Reduction of subsidies actually means more commercialized and less politicized energy relations. Higher prices also contribute to the increased ability of Gazprom to make the necessary investments in new fields to assure it will be able to meet its contractual commitments to Europe in the future. There are a myriad of things to criticize Gazprom for, but this broad strategic orientation is the right one. Whether Gazprom can effectively implement its goals remains to be seen.

Cries of the growing gas dependence of Europe on Russian supplies leading to greater vulnerability to political manipulation are exaggerated. Supplies of liquefied natural gas from other non-Russian sources are growing quite rapidly and, according to estimates by Nikos Tsafos of PFC Energy, this is likely to be the case to the year 2020. Europe's dependency on Russian gas is more likely to stay close to the current 25 percent of all the gas Europe consumes than to significantly rise with time.

If Europeans really were so concerned about vulnerability to Russia, then the better answer is to move more quickly to liberalize the European energy markets to encourage the development of infrastructure that can ship gas from west to east, thus providing real alternatives to those countries in the east that are most dependent on Russian supplies. There are a variety of commercial and European regulatory measures far more appropriate for the task of promoting energy security than would be invoking the venerable political-military alliance of NATO.

We also need to remember that NATO is a consensus organization; one needs the agreement of all members for it to take action. If there is a real and not exaggerated problem of energy security, then the real solution must come from the concerted action of the European Union, which is formally tasked with economic and trade issues.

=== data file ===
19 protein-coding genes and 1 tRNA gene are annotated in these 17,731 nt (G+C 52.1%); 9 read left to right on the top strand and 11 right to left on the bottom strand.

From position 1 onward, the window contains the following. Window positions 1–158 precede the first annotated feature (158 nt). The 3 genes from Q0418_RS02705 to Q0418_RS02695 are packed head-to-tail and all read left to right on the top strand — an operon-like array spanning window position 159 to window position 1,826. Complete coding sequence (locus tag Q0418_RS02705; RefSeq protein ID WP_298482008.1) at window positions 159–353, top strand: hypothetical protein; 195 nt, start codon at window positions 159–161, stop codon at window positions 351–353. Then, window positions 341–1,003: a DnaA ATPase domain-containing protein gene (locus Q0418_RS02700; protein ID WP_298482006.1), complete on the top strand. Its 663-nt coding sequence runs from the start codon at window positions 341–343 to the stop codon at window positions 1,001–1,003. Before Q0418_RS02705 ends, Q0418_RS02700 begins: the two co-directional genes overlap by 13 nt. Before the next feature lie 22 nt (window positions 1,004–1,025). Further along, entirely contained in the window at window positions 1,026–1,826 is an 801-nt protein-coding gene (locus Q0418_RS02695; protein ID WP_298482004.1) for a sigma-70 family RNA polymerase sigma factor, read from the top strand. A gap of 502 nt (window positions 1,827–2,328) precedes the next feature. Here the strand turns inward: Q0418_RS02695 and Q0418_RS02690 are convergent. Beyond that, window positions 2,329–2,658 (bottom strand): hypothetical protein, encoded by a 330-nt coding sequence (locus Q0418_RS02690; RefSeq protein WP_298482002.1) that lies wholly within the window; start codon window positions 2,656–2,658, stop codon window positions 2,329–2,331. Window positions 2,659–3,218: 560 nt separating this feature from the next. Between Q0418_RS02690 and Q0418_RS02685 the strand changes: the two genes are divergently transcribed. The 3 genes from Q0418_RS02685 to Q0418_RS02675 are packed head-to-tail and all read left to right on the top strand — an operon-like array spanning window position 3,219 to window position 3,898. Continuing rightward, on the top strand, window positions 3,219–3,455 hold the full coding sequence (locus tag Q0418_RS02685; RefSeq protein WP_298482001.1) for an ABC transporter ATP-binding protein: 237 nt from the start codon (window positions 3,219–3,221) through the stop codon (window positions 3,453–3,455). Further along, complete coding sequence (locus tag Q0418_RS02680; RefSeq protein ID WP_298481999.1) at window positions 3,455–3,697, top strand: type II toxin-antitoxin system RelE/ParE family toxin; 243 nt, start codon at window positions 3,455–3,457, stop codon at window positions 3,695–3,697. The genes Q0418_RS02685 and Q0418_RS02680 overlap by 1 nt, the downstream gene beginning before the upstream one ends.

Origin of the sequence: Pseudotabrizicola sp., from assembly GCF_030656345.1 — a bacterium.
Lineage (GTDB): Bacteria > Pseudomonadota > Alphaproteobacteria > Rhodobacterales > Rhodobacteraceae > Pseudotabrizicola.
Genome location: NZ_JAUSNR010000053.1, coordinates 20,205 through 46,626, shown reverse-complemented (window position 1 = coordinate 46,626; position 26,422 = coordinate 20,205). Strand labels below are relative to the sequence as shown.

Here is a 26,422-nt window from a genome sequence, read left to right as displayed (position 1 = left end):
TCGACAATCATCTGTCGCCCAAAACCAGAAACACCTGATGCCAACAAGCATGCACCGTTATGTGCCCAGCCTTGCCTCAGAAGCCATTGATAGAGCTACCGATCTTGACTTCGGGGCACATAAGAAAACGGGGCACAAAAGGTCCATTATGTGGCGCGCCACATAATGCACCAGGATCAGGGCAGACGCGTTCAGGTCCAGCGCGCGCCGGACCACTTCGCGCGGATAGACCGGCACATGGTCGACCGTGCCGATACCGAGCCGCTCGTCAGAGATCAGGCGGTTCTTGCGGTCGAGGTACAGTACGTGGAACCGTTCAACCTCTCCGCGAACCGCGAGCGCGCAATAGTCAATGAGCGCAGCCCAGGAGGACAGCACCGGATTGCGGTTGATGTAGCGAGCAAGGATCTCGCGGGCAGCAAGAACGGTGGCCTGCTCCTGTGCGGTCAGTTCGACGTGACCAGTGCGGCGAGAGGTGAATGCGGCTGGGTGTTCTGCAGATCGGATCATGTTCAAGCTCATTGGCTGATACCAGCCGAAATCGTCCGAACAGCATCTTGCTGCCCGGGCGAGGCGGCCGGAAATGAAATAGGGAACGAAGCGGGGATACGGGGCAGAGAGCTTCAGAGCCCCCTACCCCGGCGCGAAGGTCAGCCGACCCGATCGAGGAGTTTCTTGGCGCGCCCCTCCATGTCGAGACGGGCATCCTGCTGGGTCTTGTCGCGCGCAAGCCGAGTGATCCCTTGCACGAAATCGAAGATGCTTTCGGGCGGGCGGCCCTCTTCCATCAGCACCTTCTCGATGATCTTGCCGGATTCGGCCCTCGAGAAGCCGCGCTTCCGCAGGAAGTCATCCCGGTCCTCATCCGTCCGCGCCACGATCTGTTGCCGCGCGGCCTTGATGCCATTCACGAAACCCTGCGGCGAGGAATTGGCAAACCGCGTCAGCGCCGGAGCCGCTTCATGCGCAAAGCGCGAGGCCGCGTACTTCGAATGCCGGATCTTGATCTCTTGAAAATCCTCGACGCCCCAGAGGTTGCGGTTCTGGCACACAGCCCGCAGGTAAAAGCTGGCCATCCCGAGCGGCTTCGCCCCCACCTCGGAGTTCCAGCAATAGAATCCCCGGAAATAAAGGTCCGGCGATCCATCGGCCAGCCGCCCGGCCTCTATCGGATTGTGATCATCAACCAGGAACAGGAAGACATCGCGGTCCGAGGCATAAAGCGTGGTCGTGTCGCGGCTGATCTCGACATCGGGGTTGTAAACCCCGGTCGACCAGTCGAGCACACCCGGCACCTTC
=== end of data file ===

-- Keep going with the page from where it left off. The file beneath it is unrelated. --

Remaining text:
Part of the problem of energy security for Europe vis-a-vis Russia is tied to the EU states' varying degrees of dependency on Russia: from some countries that receive no gas from Russia to others that are 100 percent dependent on Russian supplies. If Europe is not capable of reaching a common policy towards Russia on energy, a policy track I would not advise in any event, why would we ever assume that NATO could reach consensus more easily?

My final and most serious objection to engaging NATO on European energy security is that the organization is already overburdened with its current responsibilities, and it faces major challenges in maintaining consensus about its mission in the more traditional security field. This is most obvious today in the difficulties the alliance is encountering in Afghanistan with mustering adequate forces to maintain peace and promote reconstruction and development.

While there is a lot of press attention to the question of future membership of Ukraine and NATO, the most pressing issue at the summit in Bucharest is how to achieve success in Afghanistan and how to encourage more equitable member contributions to that success.

If NATO is ultimately unsuccessful in Afghanistan, then we will face a much more pressing question of the alliance's raison d'etre and future rather than speculating about an inappropriate mission for the organization in promoting energy security.

Andrew C. Kuchins is director and senior fellow at the Center for Strategic and International Studies' Russia and Eurasia Program